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Bus crash case headed to grand jury

Wearing a brown shirt with gold lettering that read, “DCHS Stand Together,” Shannon Renee Warren, a freshman at David Crockett High School, took the stand on Nov. 13 to testify against the woman who once drove her to and from school.
Brenda K. Gray, of Jonesborough, faces eight counts of reckless aggravated assault, 31 counts of felony reckless endangerment and several traffic offenses in connection with a Sept. 20 school bus crash on Mount Wesley Road in Telford.
Gray, the driver of that bus, was charged on Oct. 3, at which time she turned herself in to authorities and was booked into the Washington County Detention Center. She has since bonded out of jail and awaited last week’s preliminary hearing at the George P. Jaynes Justice Center flanked by a handful of people.
The crash, a Tennessee Highway Patrol officer testified last week, injured every one of the 39 students on board the bus to differing degrees.
The third and final state witness in the preliminary hearing, Warren testified she was sitting in the fifth row back on the driver’s side of the bus on the afternoon of the crash.
“We were playing a high-five game before it happened,” she said. “Then Miss Gray asked, ‘Do you want to lose your stomachs?’”
In an interview with media outlets after the hearing, Warren said she believed Gray was trying to drive fast enough to get the bus tires to leave the ground and jump over the hill.
It wasn’t the first time Gray had done that, Warren said.
“The first day I rode the bus, we did it,” she said, admitting that some students had encouraged Gray to jump the hill in the past. “It’s fun because we’re going fast and it’s a hill.”
Warren did not, however, hear any students encouraging Gray to drive faster on the day of the crash, she said.
THP Trooper James Fillers testified last week that Gray was driving anywhere between 52-60 mph at the time of the crash. The posted speed limit on Mount Wesley Road is 30 mph.
Warren said she remembers little about the wreck itself.
“I remember when we went around the first curve, (two classmates) went into my seat,” Warren recalled. “Then we went off onto the left side of the road and I don’t remember anything.”
Warren testified it took her 5 to 10 minutes to get off the bus “because people were laying on top of me and they wouldn’t move.”
Rescue helicopters were used to transport Warren and another dozen or so students to area hospitals. Others were taken by ambulance or released to their parents a short time later at the scene.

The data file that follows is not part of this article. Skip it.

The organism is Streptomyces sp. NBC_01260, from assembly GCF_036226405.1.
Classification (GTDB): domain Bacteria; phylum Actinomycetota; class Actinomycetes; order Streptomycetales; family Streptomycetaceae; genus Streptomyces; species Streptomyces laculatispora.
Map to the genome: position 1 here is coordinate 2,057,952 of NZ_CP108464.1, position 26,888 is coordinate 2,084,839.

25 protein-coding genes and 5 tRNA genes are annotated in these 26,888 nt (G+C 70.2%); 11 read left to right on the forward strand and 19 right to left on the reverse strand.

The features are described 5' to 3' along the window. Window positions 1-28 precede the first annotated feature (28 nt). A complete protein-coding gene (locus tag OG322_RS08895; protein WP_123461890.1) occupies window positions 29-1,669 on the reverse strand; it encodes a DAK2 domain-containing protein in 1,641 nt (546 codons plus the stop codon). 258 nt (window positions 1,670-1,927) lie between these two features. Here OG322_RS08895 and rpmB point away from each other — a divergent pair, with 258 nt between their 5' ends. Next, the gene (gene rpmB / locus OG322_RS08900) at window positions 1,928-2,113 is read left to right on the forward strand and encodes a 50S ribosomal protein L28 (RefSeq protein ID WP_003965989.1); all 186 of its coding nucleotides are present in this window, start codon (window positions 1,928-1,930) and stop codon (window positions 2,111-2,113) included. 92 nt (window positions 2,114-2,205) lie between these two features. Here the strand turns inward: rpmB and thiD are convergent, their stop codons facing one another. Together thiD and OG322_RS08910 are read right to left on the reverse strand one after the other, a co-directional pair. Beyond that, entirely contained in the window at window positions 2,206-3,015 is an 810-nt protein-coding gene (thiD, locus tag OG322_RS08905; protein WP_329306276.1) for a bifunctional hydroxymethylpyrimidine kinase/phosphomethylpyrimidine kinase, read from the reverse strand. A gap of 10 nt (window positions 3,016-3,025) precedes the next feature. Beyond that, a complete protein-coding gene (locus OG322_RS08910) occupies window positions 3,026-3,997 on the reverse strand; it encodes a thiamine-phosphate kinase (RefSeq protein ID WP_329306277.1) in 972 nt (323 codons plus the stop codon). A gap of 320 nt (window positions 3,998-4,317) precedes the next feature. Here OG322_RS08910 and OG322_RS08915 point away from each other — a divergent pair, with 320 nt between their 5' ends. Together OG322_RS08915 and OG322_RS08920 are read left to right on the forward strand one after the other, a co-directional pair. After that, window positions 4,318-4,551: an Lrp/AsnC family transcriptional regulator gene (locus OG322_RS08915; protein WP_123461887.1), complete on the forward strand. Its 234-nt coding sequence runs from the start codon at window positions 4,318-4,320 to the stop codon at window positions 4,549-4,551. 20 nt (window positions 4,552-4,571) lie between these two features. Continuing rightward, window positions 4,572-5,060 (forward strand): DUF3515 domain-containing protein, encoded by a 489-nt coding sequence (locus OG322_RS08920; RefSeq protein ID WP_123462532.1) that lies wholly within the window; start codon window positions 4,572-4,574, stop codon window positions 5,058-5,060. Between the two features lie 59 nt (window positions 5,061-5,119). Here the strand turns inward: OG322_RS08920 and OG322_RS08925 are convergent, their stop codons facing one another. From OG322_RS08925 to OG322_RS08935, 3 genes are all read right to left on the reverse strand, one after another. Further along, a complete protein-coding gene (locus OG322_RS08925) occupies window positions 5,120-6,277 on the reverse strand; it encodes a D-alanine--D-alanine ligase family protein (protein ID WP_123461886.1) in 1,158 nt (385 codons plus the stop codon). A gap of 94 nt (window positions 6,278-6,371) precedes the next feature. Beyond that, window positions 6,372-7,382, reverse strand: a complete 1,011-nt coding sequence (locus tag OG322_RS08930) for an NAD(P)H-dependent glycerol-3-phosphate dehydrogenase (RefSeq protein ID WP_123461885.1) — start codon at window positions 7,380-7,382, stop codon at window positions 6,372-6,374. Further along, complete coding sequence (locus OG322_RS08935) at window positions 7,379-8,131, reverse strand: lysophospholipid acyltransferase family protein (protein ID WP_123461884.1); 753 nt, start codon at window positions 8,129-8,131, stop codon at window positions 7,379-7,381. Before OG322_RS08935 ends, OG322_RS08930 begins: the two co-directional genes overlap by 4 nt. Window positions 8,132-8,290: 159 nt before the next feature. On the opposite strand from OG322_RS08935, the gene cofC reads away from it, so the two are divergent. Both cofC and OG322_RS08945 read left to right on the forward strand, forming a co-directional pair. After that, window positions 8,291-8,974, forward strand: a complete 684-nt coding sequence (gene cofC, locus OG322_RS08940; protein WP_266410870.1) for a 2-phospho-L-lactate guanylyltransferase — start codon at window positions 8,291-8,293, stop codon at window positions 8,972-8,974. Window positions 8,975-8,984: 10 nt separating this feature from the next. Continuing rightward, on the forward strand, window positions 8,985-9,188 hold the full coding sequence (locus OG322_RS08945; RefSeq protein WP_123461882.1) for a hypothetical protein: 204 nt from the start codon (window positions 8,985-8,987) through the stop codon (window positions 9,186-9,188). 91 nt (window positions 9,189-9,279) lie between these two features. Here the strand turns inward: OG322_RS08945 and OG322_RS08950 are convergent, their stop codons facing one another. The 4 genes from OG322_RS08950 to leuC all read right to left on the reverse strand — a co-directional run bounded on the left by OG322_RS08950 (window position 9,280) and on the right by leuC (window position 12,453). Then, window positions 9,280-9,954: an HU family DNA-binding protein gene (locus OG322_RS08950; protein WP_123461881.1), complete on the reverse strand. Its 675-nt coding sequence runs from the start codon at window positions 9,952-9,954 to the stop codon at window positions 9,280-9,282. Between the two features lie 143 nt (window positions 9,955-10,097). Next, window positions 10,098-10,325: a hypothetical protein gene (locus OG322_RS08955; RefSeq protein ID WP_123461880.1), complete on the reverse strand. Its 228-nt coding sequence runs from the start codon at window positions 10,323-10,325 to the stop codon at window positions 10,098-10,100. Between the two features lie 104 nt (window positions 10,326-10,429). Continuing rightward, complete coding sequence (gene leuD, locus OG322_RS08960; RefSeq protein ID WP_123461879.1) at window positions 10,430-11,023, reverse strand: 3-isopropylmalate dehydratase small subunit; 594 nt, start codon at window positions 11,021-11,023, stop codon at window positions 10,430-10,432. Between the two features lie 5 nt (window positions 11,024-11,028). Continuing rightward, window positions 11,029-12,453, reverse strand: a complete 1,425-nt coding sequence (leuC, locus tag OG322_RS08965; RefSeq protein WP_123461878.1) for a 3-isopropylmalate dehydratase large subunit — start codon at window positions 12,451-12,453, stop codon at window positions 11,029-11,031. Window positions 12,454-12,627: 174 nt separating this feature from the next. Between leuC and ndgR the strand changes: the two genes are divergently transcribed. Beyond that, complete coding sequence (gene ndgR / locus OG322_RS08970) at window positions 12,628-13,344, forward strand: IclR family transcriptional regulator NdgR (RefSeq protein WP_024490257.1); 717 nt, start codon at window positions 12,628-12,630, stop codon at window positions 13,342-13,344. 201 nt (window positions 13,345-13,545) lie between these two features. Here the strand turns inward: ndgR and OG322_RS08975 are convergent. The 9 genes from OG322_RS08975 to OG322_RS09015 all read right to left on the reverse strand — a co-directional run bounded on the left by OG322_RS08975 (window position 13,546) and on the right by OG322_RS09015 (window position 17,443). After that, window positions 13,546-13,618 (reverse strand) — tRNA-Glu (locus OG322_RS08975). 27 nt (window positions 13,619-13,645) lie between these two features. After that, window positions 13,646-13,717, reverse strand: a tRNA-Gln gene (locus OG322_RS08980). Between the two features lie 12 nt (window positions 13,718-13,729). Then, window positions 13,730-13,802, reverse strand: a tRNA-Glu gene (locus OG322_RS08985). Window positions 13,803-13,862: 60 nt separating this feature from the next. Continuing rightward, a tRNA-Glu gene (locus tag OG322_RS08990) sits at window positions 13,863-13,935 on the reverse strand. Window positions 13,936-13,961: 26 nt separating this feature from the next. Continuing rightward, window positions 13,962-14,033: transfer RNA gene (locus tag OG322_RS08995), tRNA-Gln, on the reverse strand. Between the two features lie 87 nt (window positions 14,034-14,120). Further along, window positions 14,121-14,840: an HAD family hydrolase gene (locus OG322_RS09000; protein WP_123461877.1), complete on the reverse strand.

Warren suffered hairline fractures in her lower back and an ankle.
“Everyone was injured to some degree,” THP Trooper William Shelton testified. “Some was very minor, some was a whole lot more serious.”
As the first witness called to take the stand last week, Shelton said it took him 15-20 minutes to arrive at the scene that day.
“Upon arrival, I found the bus laying on its side off the roadway,” he said. “EMS was there treating the injured, assessing all the passengers at that time.”
Calling the scene “very chaotic,” Shelton said he spoke with Gray a short time after he arrived.
“She stated she was traveling down Mount Wesley Road and was distracted by some children, causing her to drive off the roadway,” Shelton testified, noting that Gray was helping students get off the bus at the time of their conversation. “The bus was up on its side. The children were having to come out the emergency hatches on top of the bus. She was helping in that area.”
Minutes later, Gray reportedly started having chest pains and was transported to an area hospital for treatment.
Gray’s appointed attorney, Phillip Ratliff, seemed to take issue with the fact that despite speaking with all of the children involved or their parents, Shelton neither took written statements nor recorded those statements with some kind of audio equipment.
Ratliff also grilled Fillers, a member of the THP’s Critical Incident Response Team that reconstructed the crash scene, on his math abilities and experience with bus-related crashes.
Ratliff called no witnesses of his own, only choosing to cross examine the three state witnesses.
After hearing from the trio of individuals, Judge Robert Lincoln concluded there was enough probable cause to bind over the case to the grand jury. Gray is scheduled to appear in Criminal Court on Jan. 22, 2013, at 9 a.m.